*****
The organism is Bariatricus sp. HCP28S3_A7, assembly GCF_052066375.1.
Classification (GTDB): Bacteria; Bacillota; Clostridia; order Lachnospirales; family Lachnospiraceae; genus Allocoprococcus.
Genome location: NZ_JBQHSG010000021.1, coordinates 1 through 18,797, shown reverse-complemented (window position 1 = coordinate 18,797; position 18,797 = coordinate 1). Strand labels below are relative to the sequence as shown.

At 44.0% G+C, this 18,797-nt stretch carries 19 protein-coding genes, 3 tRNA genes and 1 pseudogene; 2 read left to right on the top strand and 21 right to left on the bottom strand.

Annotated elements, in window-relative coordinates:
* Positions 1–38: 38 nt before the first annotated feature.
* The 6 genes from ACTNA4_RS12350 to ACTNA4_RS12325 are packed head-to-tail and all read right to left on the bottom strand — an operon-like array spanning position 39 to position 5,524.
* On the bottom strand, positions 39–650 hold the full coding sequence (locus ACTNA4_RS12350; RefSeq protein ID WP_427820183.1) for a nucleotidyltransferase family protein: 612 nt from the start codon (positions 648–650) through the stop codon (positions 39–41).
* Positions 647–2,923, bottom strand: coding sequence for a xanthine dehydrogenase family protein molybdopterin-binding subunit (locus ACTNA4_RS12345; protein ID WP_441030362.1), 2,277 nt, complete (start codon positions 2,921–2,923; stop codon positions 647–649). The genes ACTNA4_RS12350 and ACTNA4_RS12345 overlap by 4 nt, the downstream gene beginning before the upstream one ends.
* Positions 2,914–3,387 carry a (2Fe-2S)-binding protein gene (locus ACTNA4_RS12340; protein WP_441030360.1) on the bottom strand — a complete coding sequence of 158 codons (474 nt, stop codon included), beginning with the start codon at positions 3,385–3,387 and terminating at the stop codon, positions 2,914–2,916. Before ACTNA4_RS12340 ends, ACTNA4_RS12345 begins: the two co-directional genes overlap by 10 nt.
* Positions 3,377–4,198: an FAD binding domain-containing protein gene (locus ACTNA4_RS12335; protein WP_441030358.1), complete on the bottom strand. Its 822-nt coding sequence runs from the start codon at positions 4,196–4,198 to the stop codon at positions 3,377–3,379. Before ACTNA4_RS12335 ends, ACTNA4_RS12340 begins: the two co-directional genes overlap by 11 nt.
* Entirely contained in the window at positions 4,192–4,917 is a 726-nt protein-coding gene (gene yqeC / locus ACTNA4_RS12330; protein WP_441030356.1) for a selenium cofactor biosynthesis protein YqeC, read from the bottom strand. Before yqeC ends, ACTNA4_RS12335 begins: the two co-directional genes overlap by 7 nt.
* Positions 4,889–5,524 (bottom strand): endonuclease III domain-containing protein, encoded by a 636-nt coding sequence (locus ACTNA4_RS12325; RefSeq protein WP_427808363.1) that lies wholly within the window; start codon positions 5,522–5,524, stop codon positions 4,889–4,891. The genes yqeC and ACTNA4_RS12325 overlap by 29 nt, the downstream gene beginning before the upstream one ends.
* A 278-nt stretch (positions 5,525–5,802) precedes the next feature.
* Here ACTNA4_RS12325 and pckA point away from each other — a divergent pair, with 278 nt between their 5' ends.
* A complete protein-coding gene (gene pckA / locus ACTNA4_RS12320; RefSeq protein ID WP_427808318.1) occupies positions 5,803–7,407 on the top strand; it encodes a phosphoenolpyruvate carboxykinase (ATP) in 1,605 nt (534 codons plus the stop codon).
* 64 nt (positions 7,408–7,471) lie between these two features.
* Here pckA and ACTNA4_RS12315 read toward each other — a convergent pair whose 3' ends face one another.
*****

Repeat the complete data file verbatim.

The organism is Bariatricus sp. HCP28S3_A7, assembly GCF_052066375.1.
Classification (GTDB): Bacteria; Bacillota; Clostridia; order Lachnospirales; family Lachnospiraceae; genus Allocoprococcus.
Genome location: NZ_JBQHSG010000021.1, coordinates 1 through 18,797, shown reverse-complemented (window position 1 = coordinate 18,797; position 18,797 = coordinate 1). Strand labels below are relative to the sequence as shown.

At 44.0% G+C, this 18,797-nt stretch carries 19 protein-coding genes, 3 tRNA genes and 1 pseudogene; 2 read left to right on the top strand and 21 right to left on the bottom strand.

Annotated elements, in window-relative coordinates:
* Positions 1–38: 38 nt before the first annotated feature.
* The 6 genes from ACTNA4_RS12350 to ACTNA4_RS12325 are packed head-to-tail and all read right to left on the bottom strand — an operon-like array spanning position 39 to position 5,524.
* On the bottom strand, positions 39–650 hold the full coding sequence (locus ACTNA4_RS12350; RefSeq protein ID WP_427820183.1) for a nucleotidyltransferase family protein: 612 nt from the start codon (positions 648–650) through the stop codon (positions 39–41).
* Positions 647–2,923, bottom strand: coding sequence for a xanthine dehydrogenase family protein molybdopterin-binding subunit (locus ACTNA4_RS12345; protein ID WP_441030362.1), 2,277 nt, complete (start codon positions 2,921–2,923; stop codon positions 647–649). The genes ACTNA4_RS12350 and ACTNA4_RS12345 overlap by 4 nt, the downstream gene beginning before the upstream one ends.
* Positions 2,914–3,387 carry a (2Fe-2S)-binding protein gene (locus ACTNA4_RS12340; protein WP_441030360.1) on the bottom strand — a complete coding sequence of 158 codons (474 nt, stop codon included), beginning with the start codon at positions 3,385–3,387 and terminating at the stop codon, positions 2,914–2,916. Before ACTNA4_RS12340 ends, ACTNA4_RS12345 begins: the two co-directional genes overlap by 10 nt.
* Positions 3,377–4,198: an FAD binding domain-containing protein gene (locus ACTNA4_RS12335; protein WP_441030358.1), complete on the bottom strand. Its 822-nt coding sequence runs from the start codon at positions 4,196–4,198 to the stop codon at positions 3,377–3,379. Before ACTNA4_RS12335 ends, ACTNA4_RS12340 begins: the two co-directional genes overlap by 11 nt.
* Entirely contained in the window at positions 4,192–4,917 is a 726-nt protein-coding gene (gene yqeC / locus ACTNA4_RS12330; protein WP_441030356.1) for a selenium cofactor biosynthesis protein YqeC, read from the bottom strand. Before yqeC ends, ACTNA4_RS12335 begins: the two co-directional genes overlap by 7 nt.
* Positions 4,889–5,524 (bottom strand): endonuclease III domain-containing protein, encoded by a 636-nt coding sequence (locus ACTNA4_RS12325; RefSeq protein WP_427808363.1) that lies wholly within the window; start codon positions 5,522–5,524, stop codon positions 4,889–4,891. The genes yqeC and ACTNA4_RS12325 overlap by 29 nt, the downstream gene beginning before the upstream one ends.
* A 278-nt stretch (positions 5,525–5,802) precedes the next feature.
* Here ACTNA4_RS12325 and pckA point away from each other — a divergent pair, with 278 nt between their 5' ends.
* A complete protein-coding gene (gene pckA / locus ACTNA4_RS12320; RefSeq protein ID WP_427808318.1) occupies positions 5,803–7,407 on the top strand; it encodes a phosphoenolpyruvate carboxykinase (ATP) in 1,605 nt (534 codons plus the stop codon).
* 64 nt (positions 7,408–7,471) lie between these two features.
* Here pckA and ACTNA4_RS12315 read toward each other — a convergent pair whose 3' ends face one another.